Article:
Adding more temples, but decreasing the hours temples are opened begs explanation. What does the First Presidency expect to see happen with all these new, small, limited schedule temples?

  30. That’s a good point, A Disciple—the rationale for building a temple is hardly fixed. In my view, it would have made sense to build a temple in Austria 25 years ago when the church was still expanding here; I don’t know if a temple would have helped sustain growth, but at least there was a positive trajectory back then. If we weren’t meeting whatever thresholds back then, we certainly aren’t now.

    Anyway, I noted with interest that a temple was announced yesterday in my old backyard, Bakersfield, CA, which is two hours from the Fresno temple in one direction and the LA temple in the other.

  31. Left Field says:

    Most small temples I am aware of are open Tuesday through Saturday, though obviously there are some that are less. However, when President Hinckley announced the plan for the small temples in 1997, he said that he expected that some temples might be open only one or two days a week, according to need. So it doesn’t seem to me that there was ever any expectation that small temples would be used to their maximum theoretical capacity.

  32. J. Mansfield says:

    Some of the older temples have moved to the limited hours President Hinckley had in mind for the small temples. The Washington DC temple is closed most of Tuesday and Wednesday and conducts three endowment sessions in the evening on those days. The Los Angeles temple is open only on Thursdays, Fridays, and Saturdays. It’s a strange feeling for those monumental structures to be mostly still and empty.

  33. It’s a strange feeling for those monumental structures to be mostly still and empty.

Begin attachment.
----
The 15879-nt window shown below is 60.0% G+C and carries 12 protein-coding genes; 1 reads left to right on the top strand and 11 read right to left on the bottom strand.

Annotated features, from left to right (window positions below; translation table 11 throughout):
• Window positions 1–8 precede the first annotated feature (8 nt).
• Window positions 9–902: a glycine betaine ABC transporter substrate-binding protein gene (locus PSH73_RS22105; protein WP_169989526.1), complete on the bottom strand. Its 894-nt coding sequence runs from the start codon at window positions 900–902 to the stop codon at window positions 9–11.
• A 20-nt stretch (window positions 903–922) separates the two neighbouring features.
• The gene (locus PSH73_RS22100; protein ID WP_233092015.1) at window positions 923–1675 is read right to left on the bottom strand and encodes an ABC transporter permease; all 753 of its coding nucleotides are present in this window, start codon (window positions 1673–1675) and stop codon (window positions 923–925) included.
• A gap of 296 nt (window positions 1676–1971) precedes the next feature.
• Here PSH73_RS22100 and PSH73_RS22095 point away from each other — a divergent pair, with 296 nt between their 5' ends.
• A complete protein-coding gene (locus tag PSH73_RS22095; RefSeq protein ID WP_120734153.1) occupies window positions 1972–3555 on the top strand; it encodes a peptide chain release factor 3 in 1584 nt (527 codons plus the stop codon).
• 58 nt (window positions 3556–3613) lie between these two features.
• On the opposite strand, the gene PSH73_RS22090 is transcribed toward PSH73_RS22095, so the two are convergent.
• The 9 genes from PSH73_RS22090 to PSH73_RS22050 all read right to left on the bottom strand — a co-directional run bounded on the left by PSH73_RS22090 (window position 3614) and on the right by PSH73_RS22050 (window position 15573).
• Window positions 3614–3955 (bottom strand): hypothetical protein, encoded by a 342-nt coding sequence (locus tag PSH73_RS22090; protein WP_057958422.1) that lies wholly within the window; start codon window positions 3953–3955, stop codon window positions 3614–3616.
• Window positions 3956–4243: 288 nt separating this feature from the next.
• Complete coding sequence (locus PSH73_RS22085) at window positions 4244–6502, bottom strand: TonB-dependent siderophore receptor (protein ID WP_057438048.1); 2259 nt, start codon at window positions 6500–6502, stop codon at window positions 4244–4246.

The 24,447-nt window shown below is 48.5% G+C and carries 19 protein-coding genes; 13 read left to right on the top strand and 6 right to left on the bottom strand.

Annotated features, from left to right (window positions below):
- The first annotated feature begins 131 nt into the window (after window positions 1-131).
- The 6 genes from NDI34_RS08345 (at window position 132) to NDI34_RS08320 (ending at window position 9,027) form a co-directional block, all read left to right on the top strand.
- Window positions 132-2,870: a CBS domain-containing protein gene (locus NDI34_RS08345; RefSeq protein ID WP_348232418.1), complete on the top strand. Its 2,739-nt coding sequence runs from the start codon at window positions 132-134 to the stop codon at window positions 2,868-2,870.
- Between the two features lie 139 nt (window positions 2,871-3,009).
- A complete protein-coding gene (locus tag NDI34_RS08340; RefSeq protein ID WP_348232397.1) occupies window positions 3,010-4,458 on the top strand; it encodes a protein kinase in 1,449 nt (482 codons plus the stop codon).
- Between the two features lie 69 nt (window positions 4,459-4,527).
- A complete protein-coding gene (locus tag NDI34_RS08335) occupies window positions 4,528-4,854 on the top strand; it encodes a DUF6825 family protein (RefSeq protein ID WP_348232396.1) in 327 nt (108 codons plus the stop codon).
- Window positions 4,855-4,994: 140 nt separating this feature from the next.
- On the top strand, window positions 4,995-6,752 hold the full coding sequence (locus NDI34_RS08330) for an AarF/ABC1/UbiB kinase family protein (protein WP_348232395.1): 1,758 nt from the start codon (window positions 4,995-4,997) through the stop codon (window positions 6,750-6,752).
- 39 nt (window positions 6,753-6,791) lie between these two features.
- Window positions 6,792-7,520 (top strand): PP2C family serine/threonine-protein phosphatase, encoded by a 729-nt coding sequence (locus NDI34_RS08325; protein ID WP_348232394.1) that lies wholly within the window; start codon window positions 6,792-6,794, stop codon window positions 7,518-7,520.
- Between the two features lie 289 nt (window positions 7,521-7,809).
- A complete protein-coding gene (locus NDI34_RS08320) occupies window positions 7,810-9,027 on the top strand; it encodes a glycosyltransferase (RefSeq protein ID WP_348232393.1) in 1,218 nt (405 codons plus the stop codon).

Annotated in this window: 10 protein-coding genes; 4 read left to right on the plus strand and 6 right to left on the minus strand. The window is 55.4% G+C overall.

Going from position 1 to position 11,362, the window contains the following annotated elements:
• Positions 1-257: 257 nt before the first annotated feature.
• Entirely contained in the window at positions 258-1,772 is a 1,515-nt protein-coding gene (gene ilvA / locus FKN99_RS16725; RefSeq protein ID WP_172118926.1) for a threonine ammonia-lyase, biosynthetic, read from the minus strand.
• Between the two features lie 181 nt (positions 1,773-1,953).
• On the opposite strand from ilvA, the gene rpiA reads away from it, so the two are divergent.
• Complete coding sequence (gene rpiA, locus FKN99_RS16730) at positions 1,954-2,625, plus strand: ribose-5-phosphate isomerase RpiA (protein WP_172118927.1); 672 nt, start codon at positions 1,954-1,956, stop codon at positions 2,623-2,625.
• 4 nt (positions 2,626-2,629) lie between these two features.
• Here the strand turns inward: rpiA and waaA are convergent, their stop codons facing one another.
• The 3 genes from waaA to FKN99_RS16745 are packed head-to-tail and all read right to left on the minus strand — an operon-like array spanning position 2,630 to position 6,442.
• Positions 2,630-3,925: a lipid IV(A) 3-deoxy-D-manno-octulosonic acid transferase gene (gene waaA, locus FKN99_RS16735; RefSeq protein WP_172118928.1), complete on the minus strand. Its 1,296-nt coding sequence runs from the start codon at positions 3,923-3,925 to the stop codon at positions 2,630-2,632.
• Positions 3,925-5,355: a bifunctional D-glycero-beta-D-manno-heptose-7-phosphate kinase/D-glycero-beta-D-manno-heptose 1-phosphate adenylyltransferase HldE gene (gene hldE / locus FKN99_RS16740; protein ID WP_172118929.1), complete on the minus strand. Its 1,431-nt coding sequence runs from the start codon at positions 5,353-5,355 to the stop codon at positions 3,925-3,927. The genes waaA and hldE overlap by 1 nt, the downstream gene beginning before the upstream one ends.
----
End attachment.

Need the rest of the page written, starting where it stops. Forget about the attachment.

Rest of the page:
Indeed. My parents were ordinance workers at the LA temple for years, and they always went down for a week at a time; well, Tuesday to Saturday, anyway. So that’s how I remember things.

  34. A Turtle Named Mack says:

    Very important points, in the OP and comments. I’m not sure anymore what the thrust is for opening so many temples. Don’t get me wrong, members find value and importance (to put it mildly) in having access to a temple. And convenience is not an unimportant consideration. To the extent that the Church is attempting to address this desire, it is admirable. It just feels like there’s also something else going on. Overpromising and underdelivering is just bad optics. “Rewarding” Saints in certain areas (that may not even have a need for an additional temple) seems to be one thing that’s happening. Signaling a growing Church through announcing new temples may also be happening (temples are definitely growing at a rate that far surpasses growth in membership).

    I have lived in multiple areas where a new temple opened. Much rejoicing at the event, followed by spikes in temple attendance. But then, after about 2 years, attendance begins to wane and immense pressure is placed upon members to attend – pressure through talks in Stake and Ward conferences, edicts to establish Ward and EQ/RS temple nights and couples “date nights” (and the accompanying babysitting arrangements), and even discussion of past temple attendance frequency in temple recommend and other interviews (and yes, it is now possible to actually determine how often a temple recommend is scanned at the front desk of the temple). I know one person who attends infrequently and has caught flack for it. So, as they routinely drive by the temple on their way to/from work, they pull in and park, get their recommend scanned on their way in, proceed to the changing room to use the restroom, and then walk back out. Doing that once every couple of weeks has kept Stake leadership off their back.